Cover illustration
Glasgow University Library (Scotland), Ms Hunter 374, f. 4r, Boethius with Students in Prison, from De Consolatione Philosophiae cum Commento, 1385 (vellum), Italian School (14th century). Bridgeman Images.

Series Complete

Volume 41-60
Volume 1-20

On Topical Differences

A commentary edited by Fiorella Magnano

Barcelona, Roma 2017; XCIV+400 p., 70 b/w tables, 165 x 240 mm; ISBN 978-2-503-57931-3

This volume contains the fi rst modern commentary to Boethius’s last logical monograph entitled De topicis differentiis, his most original work written around 522 A.D., just before the incarceration and death of the Roman philosopher. His textbook aims at providing a method for the discovery of arguments, that is an art that teaches how to solve any kind of question through the use of the topics, litteraly places of our mind able to produce arguments subsequently developed into argumentations.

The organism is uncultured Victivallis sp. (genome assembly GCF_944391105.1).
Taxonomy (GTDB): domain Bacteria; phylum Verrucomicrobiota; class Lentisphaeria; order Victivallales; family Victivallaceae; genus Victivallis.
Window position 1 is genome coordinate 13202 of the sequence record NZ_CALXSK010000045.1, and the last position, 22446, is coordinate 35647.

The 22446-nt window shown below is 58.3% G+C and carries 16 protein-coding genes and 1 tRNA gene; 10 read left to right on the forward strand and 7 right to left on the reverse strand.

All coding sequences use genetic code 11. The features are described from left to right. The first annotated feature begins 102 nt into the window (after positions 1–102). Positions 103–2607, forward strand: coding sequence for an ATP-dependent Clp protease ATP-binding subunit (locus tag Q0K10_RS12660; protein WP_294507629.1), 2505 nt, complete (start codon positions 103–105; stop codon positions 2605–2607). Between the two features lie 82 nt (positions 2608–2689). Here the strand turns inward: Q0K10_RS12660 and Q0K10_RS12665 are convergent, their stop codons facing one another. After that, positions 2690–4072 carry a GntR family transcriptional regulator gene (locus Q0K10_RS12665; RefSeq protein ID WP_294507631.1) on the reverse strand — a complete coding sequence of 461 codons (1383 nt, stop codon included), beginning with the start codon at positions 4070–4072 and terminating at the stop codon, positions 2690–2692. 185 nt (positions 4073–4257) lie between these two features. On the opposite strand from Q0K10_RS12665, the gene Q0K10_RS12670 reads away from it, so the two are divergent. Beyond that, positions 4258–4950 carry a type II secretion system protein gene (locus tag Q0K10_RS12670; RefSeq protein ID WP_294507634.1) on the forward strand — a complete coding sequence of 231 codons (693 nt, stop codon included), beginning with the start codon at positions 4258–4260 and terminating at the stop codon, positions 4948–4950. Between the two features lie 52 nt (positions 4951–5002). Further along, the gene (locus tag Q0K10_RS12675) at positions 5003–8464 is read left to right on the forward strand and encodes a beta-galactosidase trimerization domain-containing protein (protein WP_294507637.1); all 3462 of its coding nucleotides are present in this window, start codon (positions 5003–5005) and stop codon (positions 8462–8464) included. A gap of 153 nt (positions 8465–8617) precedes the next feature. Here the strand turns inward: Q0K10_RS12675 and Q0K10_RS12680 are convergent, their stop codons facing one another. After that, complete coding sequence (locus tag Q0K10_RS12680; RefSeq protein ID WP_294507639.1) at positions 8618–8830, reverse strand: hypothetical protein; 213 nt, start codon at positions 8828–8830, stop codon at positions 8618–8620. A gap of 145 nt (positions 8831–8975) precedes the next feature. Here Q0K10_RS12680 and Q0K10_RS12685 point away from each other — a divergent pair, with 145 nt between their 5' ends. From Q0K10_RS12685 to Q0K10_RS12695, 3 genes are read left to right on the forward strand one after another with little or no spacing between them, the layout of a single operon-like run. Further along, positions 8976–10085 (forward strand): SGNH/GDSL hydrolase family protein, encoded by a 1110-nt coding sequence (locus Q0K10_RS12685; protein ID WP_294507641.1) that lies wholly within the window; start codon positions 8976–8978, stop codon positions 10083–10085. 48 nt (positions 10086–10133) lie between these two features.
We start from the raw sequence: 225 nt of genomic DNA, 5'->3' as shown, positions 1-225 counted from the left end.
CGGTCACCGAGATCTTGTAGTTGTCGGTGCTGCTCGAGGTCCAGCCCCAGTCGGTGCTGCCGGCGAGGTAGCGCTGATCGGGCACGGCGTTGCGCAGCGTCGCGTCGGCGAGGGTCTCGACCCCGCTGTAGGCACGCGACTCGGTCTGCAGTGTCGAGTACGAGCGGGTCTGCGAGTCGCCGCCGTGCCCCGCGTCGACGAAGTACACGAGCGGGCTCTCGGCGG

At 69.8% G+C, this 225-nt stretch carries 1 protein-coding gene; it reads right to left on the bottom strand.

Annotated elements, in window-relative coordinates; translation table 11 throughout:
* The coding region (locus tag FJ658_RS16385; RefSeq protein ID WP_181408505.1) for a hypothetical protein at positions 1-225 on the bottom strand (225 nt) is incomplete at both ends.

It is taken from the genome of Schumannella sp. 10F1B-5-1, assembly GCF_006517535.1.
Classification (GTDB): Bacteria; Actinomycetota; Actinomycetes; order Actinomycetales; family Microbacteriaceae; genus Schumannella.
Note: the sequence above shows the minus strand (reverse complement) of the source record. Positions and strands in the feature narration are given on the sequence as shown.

Boethius inherited this teaching from two different traditions, the Greek and Latin.
In light of the differences found in them, the Roman scholar undertook the writing of the De topicis differentiis precisely in order to show the possible way of reconciling these two philosophical traditions.
In this way Boethius was able to disseminate a unified vision of this matter to the Latin world, restoring the centrality that the Topics had in the Aristotelian Logic and restoring their noblest function, that of being instruments at the service of the search for Truth.
Finally, he also provided the list of the rhetorical topics by showing the differences with dialectical topics. This study provides a full reconstruction of the structure of the Boethian work, retraces and evaluates the sources, investigates the implications, and explains why the Detopicis differentiis remains a foundational work for anyone who wants to understand the development of European Logic through the Middle Ages and the Renaissance.

Table of contents


Order online

Tema 89